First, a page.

Financial Discovery in Divorce

Since California is a community property state, it means that "everything you purchase during your marriage belongs to both of you (spouse/partner)." Of course, there are certain exceptions and rules, such as prenuptial or postnuptial agreements, and many twists to the above statement, but this article's intention is to clarify what happens to individuals when they undergo a divorce process.

Financial discovery is another beast you need to tame if you want the best results. The biggest and most important part of a divorce procedure (second to child support) is the financial discovery. Many lawyers treat this part of the divorce proceedings in the same way that vampires treat garlic. Attorneys either don't want to take on such prolonged cases or they don't want to spend the money for the research and investigations to complete the divorce proceedings--this is due in part because they can't analyze the accounting records. There are a number of computer programs that can help you avoid that problem, but if you don't have any basic accounting experience, you won't be able to understand the programs!

Forensic accounting doesn't revolve solely around numbers but also provides text about those numbers. Lawyers do not want to be held responsible if those numbers are not beneficial to their client. In situations such as these, it's important to have someone that's not only an attorney but an individual that helps to protect clients against such financial bumps. But, how many lawyers out there know accounting and what an accounting firm must provide you with? Numbers are not the only thing that an expert must give you. Other information includes:

1) The valuation of business interests;

2) The valuation time that spouses spend on the business or at home raising kids and having a home office;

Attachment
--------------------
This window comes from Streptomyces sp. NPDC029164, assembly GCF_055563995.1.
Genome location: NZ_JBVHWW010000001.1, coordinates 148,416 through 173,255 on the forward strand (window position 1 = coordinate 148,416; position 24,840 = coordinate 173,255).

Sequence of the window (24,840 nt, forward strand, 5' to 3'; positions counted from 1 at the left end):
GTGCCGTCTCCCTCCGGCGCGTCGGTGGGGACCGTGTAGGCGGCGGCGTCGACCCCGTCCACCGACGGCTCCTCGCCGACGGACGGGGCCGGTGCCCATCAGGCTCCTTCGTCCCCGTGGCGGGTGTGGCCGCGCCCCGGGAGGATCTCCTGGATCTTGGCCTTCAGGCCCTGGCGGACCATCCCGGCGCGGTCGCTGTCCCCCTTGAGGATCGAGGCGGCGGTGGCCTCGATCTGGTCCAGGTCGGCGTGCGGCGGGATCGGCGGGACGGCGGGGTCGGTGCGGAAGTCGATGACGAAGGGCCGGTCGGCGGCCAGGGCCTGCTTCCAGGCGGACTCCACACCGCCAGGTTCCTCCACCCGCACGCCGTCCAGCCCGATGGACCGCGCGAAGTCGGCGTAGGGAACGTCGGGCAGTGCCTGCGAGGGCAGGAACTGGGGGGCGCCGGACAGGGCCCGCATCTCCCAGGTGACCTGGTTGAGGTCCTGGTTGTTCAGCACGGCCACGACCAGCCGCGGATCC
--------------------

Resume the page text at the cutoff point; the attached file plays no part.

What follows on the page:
3) Whether or not a stipulated date of the valuation took place;

4) The measure of value and the methodology that was used;

5) The replacement value of the Owner's Services (market value of the services that spouses contributed to the business during marriage);

6) How the income of each party was determined;

7) The self-employment, healthcare benefits;

8) Calculations of the cost of living;

9) Tax returns in your possession that were used in your evaluation; and,

10) Methods of Tracing of commingled funds.

I've seen various cases lost simply because lawyers either refuse or don't have the expertise to play the game of number-and-statistics "modus operandi". Let me direct your attention to the articles published in Forbes magazine about how your significant other can hide hide their assets from you, so that when post-nuptial agreements and income and expense declarations come into play, you may the one left paying them rather than the other way around. What you need is to trace the paperwork left behind your soon-to-be-ex as well as any attempts they make to cover assets in their efforts to "live a free and wealthy life" once the divorce is finalized.